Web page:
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iamthemob's avatar

Do you think a line item veto on budget items that would apply only to budget expenditures would be a good idea?

Asked by iamthemob (17121 points ) March 12th, 2011

Line-item vetoes are a dangerous thing potentially, considering that there is the possibility of abuse and the high majority it generally takes for the legislature to overturn the veto.

But, what about a limited veto on expenditures? Considering the spending insanity in the federal government today, there is pretty much one thing I think we can all agree on…we need less of it.

A line item on the budget generally would, of course, allow for partisan action on cuts by the Executive – increasing spending potentially. However, if it were only about expenditures, we’d know that we were really only spending on things that most of us – or at least our representatives – would agree on.

What do people thing? What are the problems…and are there ways this could be controlled for?

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9 Answers

Jaxk's avatar

I would trust some presidents with this power but not others. The problem is once enacted, it’s there for all. It becomes way too easy to allow rewards for some and deny them for others. Load up the pork for your side and allow the other guys to do the same so they will vote for your bill. Knowing full well the president will scratch out the other guys while leaving yours alone. It really scares me.

20 years ago (when I was a bit naive) I would have jumped on this as a solution. Now I’m very skeptical. And the politics in Washington have gotten really dirty. There does not seem to be any sense of fair play regardless of which side you’re on.

I like the idea of line item veto a lot but I have never been able to come with a scheme to nullify the downside. And I think the downside is huge. Consequently, I could not support it.

iamthemob's avatar

@Jaxk

Good point. What if there was a lower supermajority in place for an override of the veto. Not ⅔…but 60%?

Further, considering that technically floor debates are public (and I know this doesn’t stop back-door deals), and the fact that the budget is annual, do you think that this is something that would be regular?

Also, since the budget is initially proposed by the President, should it be that only the additional expenditures are subject to the cuts? Or that the cuts are limited to a percentage of the overall budget, and must be distributed evenly over all departments if utilized?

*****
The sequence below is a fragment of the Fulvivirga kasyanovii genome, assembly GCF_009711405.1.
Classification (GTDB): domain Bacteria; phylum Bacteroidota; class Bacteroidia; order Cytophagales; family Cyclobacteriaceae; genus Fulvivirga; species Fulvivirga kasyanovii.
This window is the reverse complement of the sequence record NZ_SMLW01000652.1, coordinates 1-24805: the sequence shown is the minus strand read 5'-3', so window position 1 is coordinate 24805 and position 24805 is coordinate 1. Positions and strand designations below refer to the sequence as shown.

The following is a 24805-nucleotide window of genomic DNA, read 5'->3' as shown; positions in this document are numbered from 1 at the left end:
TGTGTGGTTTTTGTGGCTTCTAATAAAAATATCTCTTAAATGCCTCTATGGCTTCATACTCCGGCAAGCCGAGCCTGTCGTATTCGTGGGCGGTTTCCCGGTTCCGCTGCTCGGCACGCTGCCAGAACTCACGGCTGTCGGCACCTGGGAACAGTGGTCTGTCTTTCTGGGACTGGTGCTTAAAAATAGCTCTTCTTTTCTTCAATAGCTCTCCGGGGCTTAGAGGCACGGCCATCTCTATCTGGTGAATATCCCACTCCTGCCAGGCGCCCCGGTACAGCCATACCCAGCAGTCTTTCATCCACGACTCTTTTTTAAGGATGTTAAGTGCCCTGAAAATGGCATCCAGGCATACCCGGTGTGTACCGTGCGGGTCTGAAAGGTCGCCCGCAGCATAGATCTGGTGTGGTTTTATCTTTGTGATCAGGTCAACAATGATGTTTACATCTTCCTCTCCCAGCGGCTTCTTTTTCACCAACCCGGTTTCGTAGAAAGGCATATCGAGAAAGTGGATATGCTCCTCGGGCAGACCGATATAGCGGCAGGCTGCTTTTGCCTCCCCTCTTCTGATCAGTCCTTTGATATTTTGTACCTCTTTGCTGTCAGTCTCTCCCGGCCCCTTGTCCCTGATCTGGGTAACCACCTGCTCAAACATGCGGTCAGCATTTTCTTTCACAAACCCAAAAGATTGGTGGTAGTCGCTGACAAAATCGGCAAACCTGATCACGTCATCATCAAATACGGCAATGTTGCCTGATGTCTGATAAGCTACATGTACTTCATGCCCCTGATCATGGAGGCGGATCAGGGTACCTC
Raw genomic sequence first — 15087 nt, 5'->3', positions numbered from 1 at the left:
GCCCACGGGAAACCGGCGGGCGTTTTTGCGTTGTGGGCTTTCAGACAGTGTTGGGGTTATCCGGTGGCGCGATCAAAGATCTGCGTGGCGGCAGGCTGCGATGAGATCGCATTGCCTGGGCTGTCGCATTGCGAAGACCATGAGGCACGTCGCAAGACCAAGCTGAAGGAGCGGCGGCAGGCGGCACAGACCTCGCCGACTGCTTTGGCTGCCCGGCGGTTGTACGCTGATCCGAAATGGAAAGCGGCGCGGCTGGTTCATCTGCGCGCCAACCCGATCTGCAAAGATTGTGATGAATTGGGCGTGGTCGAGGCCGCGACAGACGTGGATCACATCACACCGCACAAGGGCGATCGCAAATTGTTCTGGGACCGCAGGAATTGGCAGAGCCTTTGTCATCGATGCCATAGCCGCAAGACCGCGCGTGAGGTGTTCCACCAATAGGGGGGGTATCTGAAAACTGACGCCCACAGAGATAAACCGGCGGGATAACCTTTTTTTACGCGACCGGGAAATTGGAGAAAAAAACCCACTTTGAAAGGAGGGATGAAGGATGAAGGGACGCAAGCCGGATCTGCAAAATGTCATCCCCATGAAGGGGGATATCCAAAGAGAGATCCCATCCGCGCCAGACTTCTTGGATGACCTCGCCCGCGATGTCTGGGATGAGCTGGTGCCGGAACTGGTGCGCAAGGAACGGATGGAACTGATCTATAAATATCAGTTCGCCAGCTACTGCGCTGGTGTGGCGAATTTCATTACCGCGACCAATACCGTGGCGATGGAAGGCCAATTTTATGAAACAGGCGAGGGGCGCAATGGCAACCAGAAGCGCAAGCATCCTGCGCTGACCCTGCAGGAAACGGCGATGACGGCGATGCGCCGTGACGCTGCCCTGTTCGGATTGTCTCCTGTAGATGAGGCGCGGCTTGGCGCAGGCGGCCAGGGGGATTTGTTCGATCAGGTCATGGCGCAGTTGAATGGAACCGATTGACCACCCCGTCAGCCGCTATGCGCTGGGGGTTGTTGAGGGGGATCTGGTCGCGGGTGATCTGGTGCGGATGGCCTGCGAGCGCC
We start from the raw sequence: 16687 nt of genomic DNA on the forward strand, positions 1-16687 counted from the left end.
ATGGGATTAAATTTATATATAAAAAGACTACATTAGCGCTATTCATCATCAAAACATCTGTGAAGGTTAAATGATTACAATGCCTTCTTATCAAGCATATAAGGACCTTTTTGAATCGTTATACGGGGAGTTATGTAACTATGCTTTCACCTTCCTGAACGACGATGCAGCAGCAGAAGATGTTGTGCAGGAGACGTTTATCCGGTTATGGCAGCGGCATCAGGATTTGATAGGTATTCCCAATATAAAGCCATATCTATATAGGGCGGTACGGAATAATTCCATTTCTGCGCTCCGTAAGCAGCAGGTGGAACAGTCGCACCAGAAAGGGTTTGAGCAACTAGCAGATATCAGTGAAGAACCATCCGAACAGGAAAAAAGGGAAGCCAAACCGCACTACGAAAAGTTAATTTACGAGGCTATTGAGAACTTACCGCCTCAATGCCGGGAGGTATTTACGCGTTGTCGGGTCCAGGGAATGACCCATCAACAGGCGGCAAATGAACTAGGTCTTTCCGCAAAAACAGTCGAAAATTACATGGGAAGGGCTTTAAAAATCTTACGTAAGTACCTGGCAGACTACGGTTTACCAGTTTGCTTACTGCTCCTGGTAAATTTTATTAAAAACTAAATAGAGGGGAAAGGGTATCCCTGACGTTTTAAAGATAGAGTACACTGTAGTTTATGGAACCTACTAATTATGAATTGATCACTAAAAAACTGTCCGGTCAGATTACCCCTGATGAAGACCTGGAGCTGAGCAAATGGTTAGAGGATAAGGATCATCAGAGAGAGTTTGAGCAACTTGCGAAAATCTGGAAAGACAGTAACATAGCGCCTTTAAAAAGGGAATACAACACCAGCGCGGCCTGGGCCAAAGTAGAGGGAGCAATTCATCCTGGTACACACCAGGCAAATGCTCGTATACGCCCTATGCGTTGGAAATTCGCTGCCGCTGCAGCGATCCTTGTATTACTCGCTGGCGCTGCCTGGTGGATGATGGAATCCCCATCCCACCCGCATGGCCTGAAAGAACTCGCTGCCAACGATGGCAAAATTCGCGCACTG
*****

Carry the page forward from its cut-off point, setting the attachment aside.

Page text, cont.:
Jaxk's avatar

I not sure any of those would reduce the risk. It’s worrisome that the process could turn into a ‘load it up’ to make sure some of your stuff gets through. The best solution would be to have congress eliminate the pork and earmark process. If it doesn’t pertain it doesn’t get into the bill.

The main problem is that power has been shifting to the executive branch at an alarming rate. This type of change would shift a lot of power from congress to the the president. It troubles me. And I will add that if a Republican were in office it would still trouble me. This is not an Obama thing. It is a fairly significant shift in the balance of power.

As for the majority shift you describe, That’s a tough one. I assume we are only talking about line item vetos rather than all vetos. Which complicates the issue. But even then I don’t see it as a solution.

We already gave the president executive orders which bypass congress. We gave him cabinets and regulatory agencies which create regulation bypassing congress. About the only power congress has left is the budget. If we hand the president more control over that, what’s left?

An impotent congress and powerful president is a scary thing. A little too much like a dictatorship. I think I’d rather just open the window and scream “I’m mad as hell and I’m not going to take it anymore”. It may not be productive but there is very little downside.

WasCy's avatar

Actually, @Jaxk, opening the window and proclaiming รก la Network is likely to get you on radar screens as being “intolerant”. And the way those radar screens work these days, an investigation is as good as a conviction. Maybe better, in fact, because it tends to immobilize and impoverish the target, and if nothing else it marginalizes him.

I’m afraid we have to wait for the whole bloody mess to crash, as it inevitably will, and hope that we can rebuild it.

ETpro's avatar

I don’t think it would be constitutional. The Constitution assigns the power of the purse to the Congress. A line-item veto would transfer it to the Executive, making an imperial executive.

perspicacious's avatar

No; I prefer no line item vetoes.

Jaxk's avatar

@WasCy

You’re right. I was wrong about the downside.

choreplay's avatar

The problem is it is too much power in one branch, the president. If it could be paired with something that created a balance of power it would definitely beneficial, like say earmark legislation.

ETpro's avatar

@Season_of_Fall Earmark elimination is a mixed bag as well. Like most po0litical issues, what fits on a bumper sticker selcom manages to deal with all the nuances of reality. Earmarks are nothing more than a way for a legislator to direct where spending in a appropriations bill should go. If legislators cannot put earmarks on appropriations bills, then where the money gets pent is entirely up to bureaucrats in the Executive brnach that do the actual spending.

That said, the ability to earmark does drive lots of wasteful spending as legislators use them to reward campaign contributors, enrich cronies and in some cases use public money for what would, if we private citizens did it, be called the crime of bribery.

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